Friday, July 20, 2018

Exploring the Shore of Lake Desolation

A summer day doesn't come any sweeter than it was on Wednesday: the air clear and dry, temps in the low 80s, and the sky so blue you could see all the way to heaven! This was a perfect day to head up the heights to Lake Desolation, a small lake in the northwestern region of Saratoga County.  I have visited this area often, exploring a forested peatland along the shore of the lake on foot, but today I decided to paddle the shore, wondering what plants I might find from the seat of my canoe.

The first flowers I encountered were the myriad Fragrant Water Lilies (Nymphea odorata) decorating the cobalt-blue surface of the lake, their pristine white petals seeming almost to glow as if lit from within.

Almost as soon as I moved my canoe close to the shore I saw signs of such bog-loving plants as this  Pitcher Plant (Sarracenia purpurea) leaning out from beneath a thicket of Royal Fern (Osmunda regalis).

Carpeting the damp soil beneath those ferns were clumps of Round-leaved Sundew (Drosera rotundifolia) with slender stalks of flower buds about to bloom.  This is another plant I associate with bogs or fens.

Boughs of Mountain Holly (Ilex mucronata) hung low over the water, so I could truly enjoy the beautiful color of their ruby fruits and blue-green leaves.

Mountain Holly has berries of such a saturated red my photos of them look as if I boosted the color.  But they truly are this radiantly red.  They look good enough to eat, don't they?  But these are holly berries and not fit for human consumption.  Leave them for the wild creatures.

But we humans can feast on Highbush Blueberries (Vaccinium corymbosum) all we like!  Yum! In just a week or so, whole handfuls will fall into your palm at just a touch.  I was able to pick just a few ripe ones from the boughs that bent over the water.

I'm not sure what treats this Tiger Swallowtail Butterfly was finding on this Sweet Gale bush (Myrica gale) that occupied it in place for so long. But I was grateful it let me move in close to take its photo.  Maybe, like me, the butterfly just likes the way that Sweet Gale smells.

Lake Desolation has a perfect little forested island, and I'd often wondered what it was like beneath the dense foliage of its trees.  As I approached the shore of the island in my canoe, I could see well-traveled paths leading to the shady interior, where a hand-carved sign welcomed me to to this green and lovely place.

Here, the forest floor was carpeted with such shade-loving plants as Clintonia (Clintonia borealis), its berries just beginning to turn the color that has earned this plant the common name of Blue Bead Lily.

Dalibarda (Dalibarda repens) was another flower happy to grow beneath the trees, its bright-white flowers easy to spot above the dark green of its heart-shaped scalloped leaves.  It was sharing its patch of forest floor with some puffy tufts of Haircap Moss.

Wading out onto the muddy, sunlit verge of the island, I discovered a large patch of this sunny-yellow Horned Bladderwort (Utricularia cornuta), its popcorn-puff blooms held aloft on long, slender, leafless stems.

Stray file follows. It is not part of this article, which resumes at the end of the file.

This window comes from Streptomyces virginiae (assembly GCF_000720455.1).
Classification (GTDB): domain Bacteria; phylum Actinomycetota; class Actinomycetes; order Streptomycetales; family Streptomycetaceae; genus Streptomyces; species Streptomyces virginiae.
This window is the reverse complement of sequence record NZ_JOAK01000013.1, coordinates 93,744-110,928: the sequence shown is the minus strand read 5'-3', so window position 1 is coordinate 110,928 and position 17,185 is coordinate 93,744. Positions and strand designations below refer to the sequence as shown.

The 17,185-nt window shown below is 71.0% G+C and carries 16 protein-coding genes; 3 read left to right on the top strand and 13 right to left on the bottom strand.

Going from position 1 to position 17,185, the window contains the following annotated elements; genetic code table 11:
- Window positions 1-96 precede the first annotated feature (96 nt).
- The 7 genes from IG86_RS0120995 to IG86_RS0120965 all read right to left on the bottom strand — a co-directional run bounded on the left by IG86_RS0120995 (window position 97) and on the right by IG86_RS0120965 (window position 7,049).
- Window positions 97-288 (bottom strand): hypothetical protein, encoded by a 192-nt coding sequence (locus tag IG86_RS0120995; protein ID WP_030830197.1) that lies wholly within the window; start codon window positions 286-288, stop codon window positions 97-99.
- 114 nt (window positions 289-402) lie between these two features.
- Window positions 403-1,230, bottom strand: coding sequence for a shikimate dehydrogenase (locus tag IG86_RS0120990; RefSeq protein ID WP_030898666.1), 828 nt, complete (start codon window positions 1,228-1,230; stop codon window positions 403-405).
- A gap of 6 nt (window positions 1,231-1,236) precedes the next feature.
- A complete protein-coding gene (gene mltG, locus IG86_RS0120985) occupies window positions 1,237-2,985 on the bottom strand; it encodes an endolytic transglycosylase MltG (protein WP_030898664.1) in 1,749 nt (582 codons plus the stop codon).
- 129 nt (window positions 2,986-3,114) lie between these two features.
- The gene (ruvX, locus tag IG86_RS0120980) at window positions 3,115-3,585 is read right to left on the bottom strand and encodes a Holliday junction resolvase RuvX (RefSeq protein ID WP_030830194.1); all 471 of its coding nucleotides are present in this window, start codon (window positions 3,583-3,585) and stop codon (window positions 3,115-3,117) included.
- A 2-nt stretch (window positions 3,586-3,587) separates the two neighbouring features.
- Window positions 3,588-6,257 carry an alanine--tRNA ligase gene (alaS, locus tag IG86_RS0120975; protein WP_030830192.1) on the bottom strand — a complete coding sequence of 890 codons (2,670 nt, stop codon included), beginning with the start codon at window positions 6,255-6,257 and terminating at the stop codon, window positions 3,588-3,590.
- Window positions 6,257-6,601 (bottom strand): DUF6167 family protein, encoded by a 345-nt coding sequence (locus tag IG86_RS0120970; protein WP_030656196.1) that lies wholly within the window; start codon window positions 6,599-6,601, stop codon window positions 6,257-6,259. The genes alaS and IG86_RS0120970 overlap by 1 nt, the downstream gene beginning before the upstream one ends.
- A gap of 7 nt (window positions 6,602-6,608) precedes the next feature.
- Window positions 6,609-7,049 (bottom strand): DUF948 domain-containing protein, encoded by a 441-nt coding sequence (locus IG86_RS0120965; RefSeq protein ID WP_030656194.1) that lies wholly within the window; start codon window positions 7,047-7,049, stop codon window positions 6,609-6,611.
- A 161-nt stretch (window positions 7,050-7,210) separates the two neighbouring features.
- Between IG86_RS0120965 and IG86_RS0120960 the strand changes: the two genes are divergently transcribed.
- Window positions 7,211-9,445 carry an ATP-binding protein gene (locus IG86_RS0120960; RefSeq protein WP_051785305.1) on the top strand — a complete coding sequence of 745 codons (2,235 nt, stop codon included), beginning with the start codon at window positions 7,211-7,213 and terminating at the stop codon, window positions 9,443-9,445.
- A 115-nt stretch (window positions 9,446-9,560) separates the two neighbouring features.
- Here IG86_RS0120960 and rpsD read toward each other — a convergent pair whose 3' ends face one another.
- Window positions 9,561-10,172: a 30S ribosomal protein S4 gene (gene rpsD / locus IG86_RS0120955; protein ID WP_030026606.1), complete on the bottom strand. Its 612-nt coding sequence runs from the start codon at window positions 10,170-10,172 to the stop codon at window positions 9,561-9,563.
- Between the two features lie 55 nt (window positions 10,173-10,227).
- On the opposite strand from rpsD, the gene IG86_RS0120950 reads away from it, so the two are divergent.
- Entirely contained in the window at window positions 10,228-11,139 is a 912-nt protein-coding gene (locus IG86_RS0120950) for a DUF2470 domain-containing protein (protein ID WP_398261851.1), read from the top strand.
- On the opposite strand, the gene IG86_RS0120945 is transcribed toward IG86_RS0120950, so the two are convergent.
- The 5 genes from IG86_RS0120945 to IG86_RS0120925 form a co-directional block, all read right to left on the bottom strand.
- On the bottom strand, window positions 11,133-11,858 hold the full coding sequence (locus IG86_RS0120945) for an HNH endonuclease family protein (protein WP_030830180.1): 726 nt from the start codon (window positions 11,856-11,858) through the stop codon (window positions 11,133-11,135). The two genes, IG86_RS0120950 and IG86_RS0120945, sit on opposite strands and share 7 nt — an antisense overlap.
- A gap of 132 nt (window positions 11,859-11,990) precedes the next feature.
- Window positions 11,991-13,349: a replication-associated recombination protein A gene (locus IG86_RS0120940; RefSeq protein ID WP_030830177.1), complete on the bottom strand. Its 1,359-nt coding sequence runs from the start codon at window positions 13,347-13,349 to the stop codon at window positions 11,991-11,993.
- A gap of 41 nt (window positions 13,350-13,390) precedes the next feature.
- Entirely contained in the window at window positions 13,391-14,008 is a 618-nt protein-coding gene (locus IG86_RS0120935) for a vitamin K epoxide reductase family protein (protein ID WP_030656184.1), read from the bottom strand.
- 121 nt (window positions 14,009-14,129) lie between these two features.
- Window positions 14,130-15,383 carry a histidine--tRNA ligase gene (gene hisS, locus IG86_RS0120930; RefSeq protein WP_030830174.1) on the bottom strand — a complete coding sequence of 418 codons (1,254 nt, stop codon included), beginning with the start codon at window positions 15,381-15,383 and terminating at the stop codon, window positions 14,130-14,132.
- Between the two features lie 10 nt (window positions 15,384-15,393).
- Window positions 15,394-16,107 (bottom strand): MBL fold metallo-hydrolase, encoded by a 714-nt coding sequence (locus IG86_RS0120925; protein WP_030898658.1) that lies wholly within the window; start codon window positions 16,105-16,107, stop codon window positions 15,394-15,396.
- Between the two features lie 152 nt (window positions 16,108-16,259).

Crowding a  rocky stretch of the island's shore was a lovely patch of low-growing Pale St. Johnswort (Hypericum ellipticum).  I find it hard to imagine how such a bright-flowered plant acquired the epithet of "pale," especially considering the ruby-red color of its seed pods. It also has flower buds of an intense orange hue.

And here was another species of St. Johnswort occupying the island's sunny shore, a large group of plants standing rooted in damp sand.  Most species of St. Johnswort have yellow flowers, but the Marsh St. Johnswort has pink ones.  I have found Marsh St. Johnswort (Hypericum virginicum) in other places -- in marshy bays of the Hudson River or growing on fallen logs in fens -- but those flowers seemed larger than these.  These blooms were only about two-thirds the size of those I had found before, and the sepals did not protrude beyond the petals in sharp points, as I remembered from before.   Could these be the species called Fraser's Marsh St. Johnswort (H. fraseri)?

 Fraser's Marsh St. Johnswort (Hypericum fraseri)

When I got home I searched my photo files to study the blooms of flowers whose photos I had filed as "Marsh St. Johnswort."  Here's one of the photos I found.  I think it is obvious that the flowers pictured below are larger and with sepals both longer and more pointed than is the case with the Marsh St. Johnsworts pictured above.  After consulting with others more expert than I am, I believe it is safe to say that the smaller Marsh St. Johnsworts growing on Lake Desolation Island are the species called Fraser's Marsh St. Johnswort.

Aha!  Another new flower to add to my wildflower life list.

Virginia Marsh St. Johnswort (Hypericum virginicum)

1 comment:

Woody Meristem said...

It may be called Lake Desolation, but your excellent photos prove it is anything but desolate.